RFP fun

We have just received the responses to our Electronic Health Record RFP. As I had mentioned before, I don’t find a lot of value in the boilerplate RFPs that you would typically get from a consulting organization. Ours only had 56 questions in the functional section (there was a technical section too).

It appears that providing minimal answers to a response is a common vendor tactic. Most of the responses really lacked the depth that I desired. For example, we had some open ended questions regarding disease and health management capabilites. Some vendors had two sentence responses. That should be 8 paragraphs.

I think this is a tactic. I think vendors know that there is a human tendency to fill in the blanks with the answers that the reader wants.

We did try to keep the vendors entertained. In the middle of the RFP we asked: What is the air-speed velocity of an unladen swallow? All of the vendors had a witty response and seemed to appreciate the spirit in which it was asked.

We also asked: Please demonstate how your HER (don’t you just hate it when Microsoft Spell Checker changes EHR to HER) will help us to achieve…

Only one vendor acknowledged our parenthetical observation. They wrote: Our solucion too the Microsoft Word EHR/HER conflikt is to turn off spellcheque.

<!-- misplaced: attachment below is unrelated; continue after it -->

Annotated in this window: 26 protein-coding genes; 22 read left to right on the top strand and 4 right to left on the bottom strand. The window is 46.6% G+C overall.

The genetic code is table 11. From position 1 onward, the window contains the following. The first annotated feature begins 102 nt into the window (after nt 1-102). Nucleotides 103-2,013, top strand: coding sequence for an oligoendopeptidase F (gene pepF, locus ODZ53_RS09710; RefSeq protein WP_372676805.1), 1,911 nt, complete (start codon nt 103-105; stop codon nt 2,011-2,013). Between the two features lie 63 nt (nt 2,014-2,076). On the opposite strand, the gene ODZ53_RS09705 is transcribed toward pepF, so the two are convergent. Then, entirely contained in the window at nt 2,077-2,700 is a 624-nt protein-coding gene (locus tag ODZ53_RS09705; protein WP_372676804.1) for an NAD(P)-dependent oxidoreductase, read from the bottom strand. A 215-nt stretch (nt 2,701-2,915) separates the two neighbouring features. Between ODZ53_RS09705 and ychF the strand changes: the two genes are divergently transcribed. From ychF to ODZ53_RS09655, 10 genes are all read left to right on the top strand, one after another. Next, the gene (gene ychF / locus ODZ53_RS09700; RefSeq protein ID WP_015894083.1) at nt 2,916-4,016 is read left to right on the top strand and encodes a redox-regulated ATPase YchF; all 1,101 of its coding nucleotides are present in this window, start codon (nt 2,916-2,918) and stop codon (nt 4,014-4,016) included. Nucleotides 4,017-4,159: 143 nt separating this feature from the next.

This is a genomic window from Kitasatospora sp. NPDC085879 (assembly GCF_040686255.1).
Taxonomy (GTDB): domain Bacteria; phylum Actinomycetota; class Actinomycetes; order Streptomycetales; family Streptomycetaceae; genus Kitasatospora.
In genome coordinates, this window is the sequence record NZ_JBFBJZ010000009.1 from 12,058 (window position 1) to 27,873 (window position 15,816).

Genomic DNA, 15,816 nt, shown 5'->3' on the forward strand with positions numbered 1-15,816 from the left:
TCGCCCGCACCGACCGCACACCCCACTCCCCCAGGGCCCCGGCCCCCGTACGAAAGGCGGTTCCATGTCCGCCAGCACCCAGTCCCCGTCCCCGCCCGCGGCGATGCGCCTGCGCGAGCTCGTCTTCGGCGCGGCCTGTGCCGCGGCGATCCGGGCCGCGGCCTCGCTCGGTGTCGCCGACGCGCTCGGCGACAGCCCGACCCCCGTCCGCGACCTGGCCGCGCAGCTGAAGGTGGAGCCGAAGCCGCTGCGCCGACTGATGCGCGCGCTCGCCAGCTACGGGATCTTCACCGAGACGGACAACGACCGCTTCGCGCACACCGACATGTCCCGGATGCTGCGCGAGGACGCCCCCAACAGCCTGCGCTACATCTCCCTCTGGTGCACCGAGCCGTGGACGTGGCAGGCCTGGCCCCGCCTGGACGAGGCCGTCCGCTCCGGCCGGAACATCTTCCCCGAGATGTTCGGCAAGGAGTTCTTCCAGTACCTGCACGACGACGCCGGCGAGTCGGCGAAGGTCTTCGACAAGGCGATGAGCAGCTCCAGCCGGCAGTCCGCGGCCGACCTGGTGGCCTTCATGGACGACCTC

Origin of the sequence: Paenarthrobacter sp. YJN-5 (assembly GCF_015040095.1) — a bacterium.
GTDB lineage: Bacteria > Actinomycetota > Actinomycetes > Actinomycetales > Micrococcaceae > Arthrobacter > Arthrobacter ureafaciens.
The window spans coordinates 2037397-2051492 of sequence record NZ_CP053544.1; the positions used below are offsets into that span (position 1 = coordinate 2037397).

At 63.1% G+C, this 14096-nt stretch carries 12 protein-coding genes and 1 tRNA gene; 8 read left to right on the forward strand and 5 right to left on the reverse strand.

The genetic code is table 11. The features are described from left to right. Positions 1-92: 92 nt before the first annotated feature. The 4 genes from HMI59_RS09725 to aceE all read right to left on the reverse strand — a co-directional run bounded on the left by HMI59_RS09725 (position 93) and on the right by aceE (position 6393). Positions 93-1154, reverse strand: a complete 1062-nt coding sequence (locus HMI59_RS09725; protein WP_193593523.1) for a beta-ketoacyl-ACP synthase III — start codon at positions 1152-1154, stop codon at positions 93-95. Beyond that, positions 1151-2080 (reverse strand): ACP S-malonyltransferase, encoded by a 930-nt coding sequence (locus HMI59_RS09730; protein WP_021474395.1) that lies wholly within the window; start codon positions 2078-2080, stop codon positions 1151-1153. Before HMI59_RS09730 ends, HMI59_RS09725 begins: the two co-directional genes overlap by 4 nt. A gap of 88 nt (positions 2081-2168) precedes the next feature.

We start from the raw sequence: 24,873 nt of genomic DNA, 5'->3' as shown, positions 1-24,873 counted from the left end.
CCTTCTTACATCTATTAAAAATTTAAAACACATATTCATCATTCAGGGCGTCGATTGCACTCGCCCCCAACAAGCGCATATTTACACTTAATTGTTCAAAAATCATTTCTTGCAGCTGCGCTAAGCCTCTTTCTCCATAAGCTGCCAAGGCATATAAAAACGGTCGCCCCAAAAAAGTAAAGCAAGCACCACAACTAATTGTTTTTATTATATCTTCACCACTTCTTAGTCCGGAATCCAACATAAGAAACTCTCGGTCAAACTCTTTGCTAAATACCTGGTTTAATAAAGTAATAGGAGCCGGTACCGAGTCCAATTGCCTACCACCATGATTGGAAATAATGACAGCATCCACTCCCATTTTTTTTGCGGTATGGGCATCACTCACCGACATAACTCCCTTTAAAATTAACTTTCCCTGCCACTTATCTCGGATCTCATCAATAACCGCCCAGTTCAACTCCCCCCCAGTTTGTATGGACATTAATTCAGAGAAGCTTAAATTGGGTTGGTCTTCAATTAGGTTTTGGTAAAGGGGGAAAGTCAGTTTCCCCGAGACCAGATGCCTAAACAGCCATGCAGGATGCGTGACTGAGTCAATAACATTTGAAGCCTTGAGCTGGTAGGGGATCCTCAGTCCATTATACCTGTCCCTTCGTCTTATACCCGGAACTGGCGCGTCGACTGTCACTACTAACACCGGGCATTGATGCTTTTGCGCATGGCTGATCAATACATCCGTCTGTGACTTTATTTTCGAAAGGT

I would love to reveal that witty responder, but they were the only ones that made us sign a non-disclosre agreement.

One quick sidebar…I took Amicas to task a while back regarding their lack of a web-based tool for tracking service issues. they now have one, and it works very well.

Criteria for Launch

After a project has been budgeted, we ask the business champion to develop a charter. There are a lot of elements in a good charter and the larger the project the more complex the charter requirements.

All project charters must address a few key elements in order to be approved for launch:

  • A detailed project plan (each task must have a duration, successors, predecessors and a description of the deliverable)
  • An eloquent description of the expected benefits
  • Success metrics with actual baselines and targets

This first bullet is important. Luckily Ministry Health Care as a world class project management office that are experts at creating business plans. But most organizations aren’t good at developing plans. They just right down a series of phases with a start date and a stop date. Whenever I see one of those plans (they usually come in an Excel file) I send the user back to develop a real project plan, with a little help. The real plan is always 50% longer (in duration) than the original attempt.